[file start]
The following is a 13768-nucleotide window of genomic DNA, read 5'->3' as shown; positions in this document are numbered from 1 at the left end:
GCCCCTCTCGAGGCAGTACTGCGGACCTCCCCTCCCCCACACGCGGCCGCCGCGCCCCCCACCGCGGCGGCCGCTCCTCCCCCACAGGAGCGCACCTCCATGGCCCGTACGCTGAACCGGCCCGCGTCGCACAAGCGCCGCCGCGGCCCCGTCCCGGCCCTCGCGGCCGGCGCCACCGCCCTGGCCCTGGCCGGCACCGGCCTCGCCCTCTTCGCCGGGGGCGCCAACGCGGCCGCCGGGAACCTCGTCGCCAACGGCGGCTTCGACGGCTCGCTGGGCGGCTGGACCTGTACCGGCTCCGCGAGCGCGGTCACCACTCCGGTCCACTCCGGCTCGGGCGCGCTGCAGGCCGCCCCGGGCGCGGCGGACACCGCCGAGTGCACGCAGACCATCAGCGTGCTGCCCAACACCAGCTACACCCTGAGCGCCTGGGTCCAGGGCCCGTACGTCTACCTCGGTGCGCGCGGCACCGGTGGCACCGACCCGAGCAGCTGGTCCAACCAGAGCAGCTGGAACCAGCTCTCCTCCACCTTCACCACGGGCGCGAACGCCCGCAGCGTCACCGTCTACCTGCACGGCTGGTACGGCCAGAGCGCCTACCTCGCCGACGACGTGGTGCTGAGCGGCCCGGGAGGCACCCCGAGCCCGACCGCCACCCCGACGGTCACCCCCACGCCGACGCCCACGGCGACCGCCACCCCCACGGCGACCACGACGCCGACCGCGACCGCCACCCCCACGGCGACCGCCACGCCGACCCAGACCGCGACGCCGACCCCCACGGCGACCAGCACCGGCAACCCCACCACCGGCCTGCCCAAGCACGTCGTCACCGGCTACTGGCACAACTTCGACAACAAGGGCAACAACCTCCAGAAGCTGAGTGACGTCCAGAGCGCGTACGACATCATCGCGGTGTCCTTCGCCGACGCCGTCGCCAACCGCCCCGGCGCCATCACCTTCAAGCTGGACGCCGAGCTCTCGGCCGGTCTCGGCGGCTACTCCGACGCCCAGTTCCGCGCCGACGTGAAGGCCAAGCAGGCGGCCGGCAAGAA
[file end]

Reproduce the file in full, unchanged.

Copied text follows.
The following is a 13768-nucleotide window of genomic DNA, read 5'->3' as shown; positions in this document are numbered from 1 at the left end:
GCCCCTCTCGAGGCAGTACTGCGGACCTCCCCTCCCCCACACGCGGCCGCCGCGCCCCCCACCGCGGCGGCCGCTCCTCCCCCACAGGAGCGCACCTCCATGGCCCGTACGCTGAACCGGCCCGCGTCGCACAAGCGCCGCCGCGGCCCCGTCCCGGCCCTCGCGGCCGGCGCCACCGCCCTGGCCCTGGCCGGCACCGGCCTCGCCCTCTTCGCCGGGGGCGCCAACGCGGCCGCCGGGAACCTCGTCGCCAACGGCGGCTTCGACGGCTCGCTGGGCGGCTGGACCTGTACCGGCTCCGCGAGCGCGGTCACCACTCCGGTCCACTCCGGCTCGGGCGCGCTGCAGGCCGCCCCGGGCGCGGCGGACACCGCCGAGTGCACGCAGACCATCAGCGTGCTGCCCAACACCAGCTACACCCTGAGCGCCTGGGTCCAGGGCCCGTACGTCTACCTCGGTGCGCGCGGCACCGGTGGCACCGACCCGAGCAGCTGGTCCAACCAGAGCAGCTGGAACCAGCTCTCCTCCACCTTCACCACGGGCGCGAACGCCCGCAGCGTCACCGTCTACCTGCACGGCTGGTACGGCCAGAGCGCCTACCTCGCCGACGACGTGGTGCTGAGCGGCCCGGGAGGCACCCCGAGCCCGACCGCCACCCCGACGGTCACCCCCACGCCGACGCCCACGGCGACCGCCACCCCCACGGCGACCACGACGCCGACCGCGACCGCCACCCCCACGGCGACCGCCACGCCGACCCAGACCGCGACGCCGACCCCCACGGCGACCAGCACCGGCAACCCCACCACCGGCCTGCCCAAGCACGTCGTCACCGGCTACTGGCACAACTTCGACAACAAGGGCAACAACCTCCAGAAGCTGAGTGACGTCCAGAGCGCGTACGACATCATCGCGGTGTCCTTCGCCGACGCCGTCGCCAACCGCCCCGGCGCCATCACCTTCAAGCTGGACGCCGAGCTCTCGGCCGGTCTCGGCGGCTACTCCGACGCCCAGTTCCGCGCCGACGTGAAGGCCAAGCAGGCGGCCGGCAAGAA